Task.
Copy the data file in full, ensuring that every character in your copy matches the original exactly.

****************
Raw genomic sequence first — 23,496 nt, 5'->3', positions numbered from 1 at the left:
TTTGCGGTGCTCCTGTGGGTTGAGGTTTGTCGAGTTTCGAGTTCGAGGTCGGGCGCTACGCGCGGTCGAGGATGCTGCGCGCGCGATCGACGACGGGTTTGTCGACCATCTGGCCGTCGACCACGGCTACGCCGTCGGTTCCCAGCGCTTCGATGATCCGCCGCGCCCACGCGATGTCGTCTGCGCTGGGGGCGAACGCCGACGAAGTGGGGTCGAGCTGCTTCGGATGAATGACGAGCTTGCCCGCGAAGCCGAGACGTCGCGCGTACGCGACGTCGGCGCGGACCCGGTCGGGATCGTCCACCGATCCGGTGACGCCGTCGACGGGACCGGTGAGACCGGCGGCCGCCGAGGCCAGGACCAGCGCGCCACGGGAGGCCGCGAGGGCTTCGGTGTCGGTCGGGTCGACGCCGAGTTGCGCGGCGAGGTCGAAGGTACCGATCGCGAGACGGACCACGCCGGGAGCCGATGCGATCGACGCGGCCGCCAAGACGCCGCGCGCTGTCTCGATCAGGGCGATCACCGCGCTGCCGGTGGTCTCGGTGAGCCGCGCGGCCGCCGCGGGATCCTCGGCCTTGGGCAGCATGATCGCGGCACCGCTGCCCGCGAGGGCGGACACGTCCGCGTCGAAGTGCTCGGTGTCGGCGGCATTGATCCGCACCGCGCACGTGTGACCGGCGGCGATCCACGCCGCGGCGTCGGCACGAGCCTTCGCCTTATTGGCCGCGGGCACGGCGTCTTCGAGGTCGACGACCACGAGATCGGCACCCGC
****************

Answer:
Raw genomic sequence first — 23,496 nt, 5'->3', positions numbered from 1 at the left:
TTTGCGGTGCTCCTGTGGGTTGAGGTTTGTCGAGTTTCGAGTTCGAGGTCGGGCGCTACGCGCGGTCGAGGATGCTGCGCGCGCGATCGACGACGGGTTTGTCGACCATCTGGCCGTCGACCACGGCTACGCCGTCGGTTCCCAGCGCTTCGATGATCCGCCGCGCCCACGCGATGTCGTCTGCGCTGGGGGCGAACGCCGACGAAGTGGGGTCGAGCTGCTTCGGATGAATGACGAGCTTGCCCGCGAAGCCGAGACGTCGCGCGTACGCGACGTCGGCGCGGACCCGGTCGGGATCGTCCACCGATCCGGTGACGCCGTCGACGGGACCGGTGAGACCGGCGGCCGCCGAGGCCAGGACCAGCGCGCCACGGGAGGCCGCGAGGGCTTCGGTGTCGGTCGGGTCGACGCCGAGTTGCGCGGCGAGGTCGAAGGTACCGATCGCGAGACGGACCACGCCGGGAGCCGATGCGATCGACGCGGCCGCCAAGACGCCGCGCGCTGTCTCGATCAGGGCGATCACCGCGCTGCCGGTGGTCTCGGTGAGCCGCGCGGCCGCCGCGGGATCCTCGGCCTTGGGCAGCATGATCGCGGCACCGCTGCCCGCGAGGGCGGACACGTCCGCGTCGAAGTGCTCGGTGTCGGCGGCATTGATCCGCACCGCGCACGTGTGACCGGCGGCGATCCACGCCGCGGCGTCGGCACGAGCCTTCGCCTTATTGGCCGCGGGCACGGCGTCTTCGAGGTCGACGACCACGAGATCGGCACCCGC